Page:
Oral Health Concerns Associated with Aging

Oral Health Concerns Associated with Aging

March 19, 2019 General Dentistry

Although aging is a normal part of life, there are so many changes that take place in your body that you might not actually be aware of. To start, wrinkles become more prevalent, you start noticing body aches everywhere and you just don’t have the energy you used to have. One area of the body that people seem to neglect with age is actually their teeth. As a child, it’s normal to visit the dentist every 6 months for an exam, but once you reach adulthood, dental visits become less frequent and then begin to stop altogether. In order to help you maintain a healthy smile for as long as possible, we’ve compiled all the information you need to know about oral health concerns associated with aging. Learn more from your trusted dentist in Oakdale at Al Berger, DDS.

Bad Breath

One of the most common oral health concerns associated with aging is actually just as simple as bad breath. Bad breath is never welcome whether you are the beholder of bad breath or on the receiving end. Make sure you’re not the awkward person in social situations with bad breath by taking these precautions. If you do have bad breath, you should know that this is actually just a side effect of something even bigger going on in your mouth. To start, you need to visit your dentist in Oakdale to find out the underlying cause of your bad breath. Some common causes are dry mouth or periodontal disease.

Another leading cause of bad breath is bad dental hygiene. If you’re not brushing and flossing daily or neglecting your visits to the dentist, it’s possible that you have a build-up of plaque and tartar in your mouth that is causing the bad breath. If you have dentures, it’s possible that you are not cleaning them well enough. It’s possible for plaque to build up on dentures when they are not cleaning properly. This will definitely give you bad breath. Although it’s an awkward topic, if someone has bad breath, make a point to let them know so they can get checked out by a dentist.

Xerostomia or Dry Mouth

Another major change that will take place in your mouth that is due to aging is dry mouth, also known as xerostomia. On average, your mouth should produce about a quart and a half of saliva every day. Salvia’s purpose is to prevent tooth decay, break down food, protect against bad breath and wash away bacteria. If your mouth is too dry, it’s possible that you might be experiencing a range of problems. They can be anywhere from minor problems like discomfort to major problems like cavities.]

The best way to combat your dry mouth is to figure out the cause. Unfortunately, dry mouth can be caused by a medication you take which is why it’s common with aging. Since most people of old age are on some sort of medication, dry mouth is more common. Aside from medications, dry mouth can also be caused by hormone changes, infections, blocked nasal passages, and even allergies. Figuring out the cause of your dry mouth can help you prevent it in the first place. If there’s no way around your dry mouth, make sure you are drinking enough water throughout the day.


With aging, cavities are a normal part of life. This is because, with age, your teeth begin to break down and lose their enamel, making it easier for cavities to develop on your teeth. This means that the older you are, the more likely you will experience cavities. In order to prevent cavities from occurring in your mouth, we recommend that you cut your intake of sugary foods and drinks as well as those that are high in carbohydrates. It’s also important that you brush and floss your teeth regularly, especially after consuming anything high in sugar. We also recommend using a fluoride mouth wash every night before bed to better protect your teeth.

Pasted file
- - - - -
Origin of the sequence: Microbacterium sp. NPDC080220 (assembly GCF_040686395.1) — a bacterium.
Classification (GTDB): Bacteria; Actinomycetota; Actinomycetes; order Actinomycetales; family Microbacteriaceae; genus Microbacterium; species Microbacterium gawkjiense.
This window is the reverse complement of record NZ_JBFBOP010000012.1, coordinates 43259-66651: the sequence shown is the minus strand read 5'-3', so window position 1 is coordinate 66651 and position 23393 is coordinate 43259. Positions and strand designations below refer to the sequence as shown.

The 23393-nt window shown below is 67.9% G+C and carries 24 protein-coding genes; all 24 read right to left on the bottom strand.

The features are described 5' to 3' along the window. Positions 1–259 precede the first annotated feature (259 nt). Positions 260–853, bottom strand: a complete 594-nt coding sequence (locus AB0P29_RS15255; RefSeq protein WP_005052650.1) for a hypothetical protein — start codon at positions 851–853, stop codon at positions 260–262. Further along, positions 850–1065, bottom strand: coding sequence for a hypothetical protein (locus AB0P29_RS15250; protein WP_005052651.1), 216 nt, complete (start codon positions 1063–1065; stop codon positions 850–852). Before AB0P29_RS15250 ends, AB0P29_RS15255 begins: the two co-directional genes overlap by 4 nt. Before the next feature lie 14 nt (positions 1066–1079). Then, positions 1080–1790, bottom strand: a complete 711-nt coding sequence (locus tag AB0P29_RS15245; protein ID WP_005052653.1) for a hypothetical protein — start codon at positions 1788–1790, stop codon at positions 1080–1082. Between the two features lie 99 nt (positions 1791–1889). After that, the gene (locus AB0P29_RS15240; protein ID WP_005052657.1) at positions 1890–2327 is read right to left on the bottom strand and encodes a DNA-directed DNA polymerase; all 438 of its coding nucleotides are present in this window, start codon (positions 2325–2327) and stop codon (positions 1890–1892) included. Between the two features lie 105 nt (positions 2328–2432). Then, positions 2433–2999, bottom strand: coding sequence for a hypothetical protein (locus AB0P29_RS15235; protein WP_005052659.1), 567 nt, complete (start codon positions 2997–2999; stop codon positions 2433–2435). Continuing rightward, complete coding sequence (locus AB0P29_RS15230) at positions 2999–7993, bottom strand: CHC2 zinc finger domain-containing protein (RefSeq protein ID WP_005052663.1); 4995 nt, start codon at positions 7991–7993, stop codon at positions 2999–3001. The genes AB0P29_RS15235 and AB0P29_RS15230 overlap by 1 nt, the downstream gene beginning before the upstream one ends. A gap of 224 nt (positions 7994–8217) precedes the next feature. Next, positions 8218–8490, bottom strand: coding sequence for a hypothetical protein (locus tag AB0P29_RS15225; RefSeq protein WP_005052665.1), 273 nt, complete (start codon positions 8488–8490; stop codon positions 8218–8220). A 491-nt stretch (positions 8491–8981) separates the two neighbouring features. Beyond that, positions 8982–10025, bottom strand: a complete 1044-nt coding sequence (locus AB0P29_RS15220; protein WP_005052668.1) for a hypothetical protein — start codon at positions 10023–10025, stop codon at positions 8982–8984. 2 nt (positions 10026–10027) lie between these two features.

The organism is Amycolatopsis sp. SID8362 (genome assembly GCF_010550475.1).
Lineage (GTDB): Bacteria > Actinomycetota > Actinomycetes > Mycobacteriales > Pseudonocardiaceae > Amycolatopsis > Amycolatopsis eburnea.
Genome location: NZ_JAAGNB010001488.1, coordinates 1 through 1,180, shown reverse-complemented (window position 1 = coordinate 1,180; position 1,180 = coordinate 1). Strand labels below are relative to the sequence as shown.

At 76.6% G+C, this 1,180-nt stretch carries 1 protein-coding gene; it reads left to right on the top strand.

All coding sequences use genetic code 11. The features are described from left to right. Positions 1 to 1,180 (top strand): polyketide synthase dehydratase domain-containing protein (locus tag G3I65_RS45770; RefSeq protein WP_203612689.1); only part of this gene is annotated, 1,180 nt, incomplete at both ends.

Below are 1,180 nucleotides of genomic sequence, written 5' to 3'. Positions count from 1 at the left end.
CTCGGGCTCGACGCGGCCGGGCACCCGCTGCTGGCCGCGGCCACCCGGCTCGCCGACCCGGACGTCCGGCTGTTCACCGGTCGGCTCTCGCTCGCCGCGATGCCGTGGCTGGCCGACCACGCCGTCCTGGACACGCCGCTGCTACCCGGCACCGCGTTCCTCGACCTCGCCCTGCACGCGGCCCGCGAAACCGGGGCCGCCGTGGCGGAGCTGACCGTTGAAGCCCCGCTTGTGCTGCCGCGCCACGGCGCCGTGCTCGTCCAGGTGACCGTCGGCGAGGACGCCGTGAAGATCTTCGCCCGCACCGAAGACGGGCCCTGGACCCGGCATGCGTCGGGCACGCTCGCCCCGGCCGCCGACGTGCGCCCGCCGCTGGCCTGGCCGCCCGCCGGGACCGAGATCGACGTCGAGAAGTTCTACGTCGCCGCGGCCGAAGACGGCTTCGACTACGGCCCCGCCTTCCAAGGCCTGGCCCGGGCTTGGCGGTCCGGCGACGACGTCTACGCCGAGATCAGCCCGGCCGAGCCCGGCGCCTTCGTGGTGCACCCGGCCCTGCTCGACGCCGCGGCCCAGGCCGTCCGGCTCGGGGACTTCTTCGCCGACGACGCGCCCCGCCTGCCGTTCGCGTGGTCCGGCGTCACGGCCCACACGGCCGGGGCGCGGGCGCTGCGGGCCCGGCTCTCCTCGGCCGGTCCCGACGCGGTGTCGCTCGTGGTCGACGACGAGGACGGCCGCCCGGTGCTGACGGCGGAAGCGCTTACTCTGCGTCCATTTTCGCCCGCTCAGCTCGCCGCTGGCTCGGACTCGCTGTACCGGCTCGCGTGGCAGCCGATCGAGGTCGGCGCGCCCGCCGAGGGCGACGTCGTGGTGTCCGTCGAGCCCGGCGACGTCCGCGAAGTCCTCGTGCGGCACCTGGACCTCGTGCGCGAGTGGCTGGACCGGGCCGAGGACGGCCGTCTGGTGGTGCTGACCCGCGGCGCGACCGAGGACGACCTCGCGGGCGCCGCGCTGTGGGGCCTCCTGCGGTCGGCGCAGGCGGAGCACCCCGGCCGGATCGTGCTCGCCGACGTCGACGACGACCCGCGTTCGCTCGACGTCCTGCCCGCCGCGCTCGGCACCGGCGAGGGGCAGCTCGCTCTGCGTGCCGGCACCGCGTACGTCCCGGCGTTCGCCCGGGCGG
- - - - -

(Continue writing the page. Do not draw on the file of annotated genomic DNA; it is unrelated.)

Tooth Loss

Tooth loss is extremely common with age. Once you reach your senior years, you will find that a good portion of your teeth might already be gone. This is usually linked to smoking, diet, and bad oral hygiene over the years. Make sure that you visit your dentist regularly for dental exams and preventive care. The more preventive care that you take advantage of, the less likely you will be toothless in your senior years. Preserving your natural teeth is a much better option than having your teeth pulled and wearing dentures.

Bad Denture Care

Some patients believe that dentures require less care than real teeth. This is a common misconception that you shouldn’t fall for. In reality, you should care for your dentures just as much as you did your natural teeth. Caring for your dentures means that you keep them clean and do everything in your power to prevent them from damage or discoloration. It’s common for plaque to build up on the dentures which can actually result in gum irritation or full on gum disease.

Tooth Discoloration

While it’s normal for your teeth to darken with age, you can actually prevent most discoloration with proper dental care. If you avoid tobacco products, tea, coffee and soda, your teeth can look great for years to come. You can also invest in teeth whitening to help your smile look younger over the years.

Gum Disease

The last oral health concern associated with old age is gum disease. Gum disease usually takes years to develop but is caused by bad oral hygiene. Make sure you are taking preventive dentistry seriously in order to prevent this horrible disease.

Schedule Your Next Dentist Appointment in Oakdale

If you want your teeth to stay healthy through old age, make sure you take full advantage of the care our dentist in Oakdale can give you. Visit our Oakdale dentist office by making an appointment via phone or our online form.

About the author

Frank Sandoval: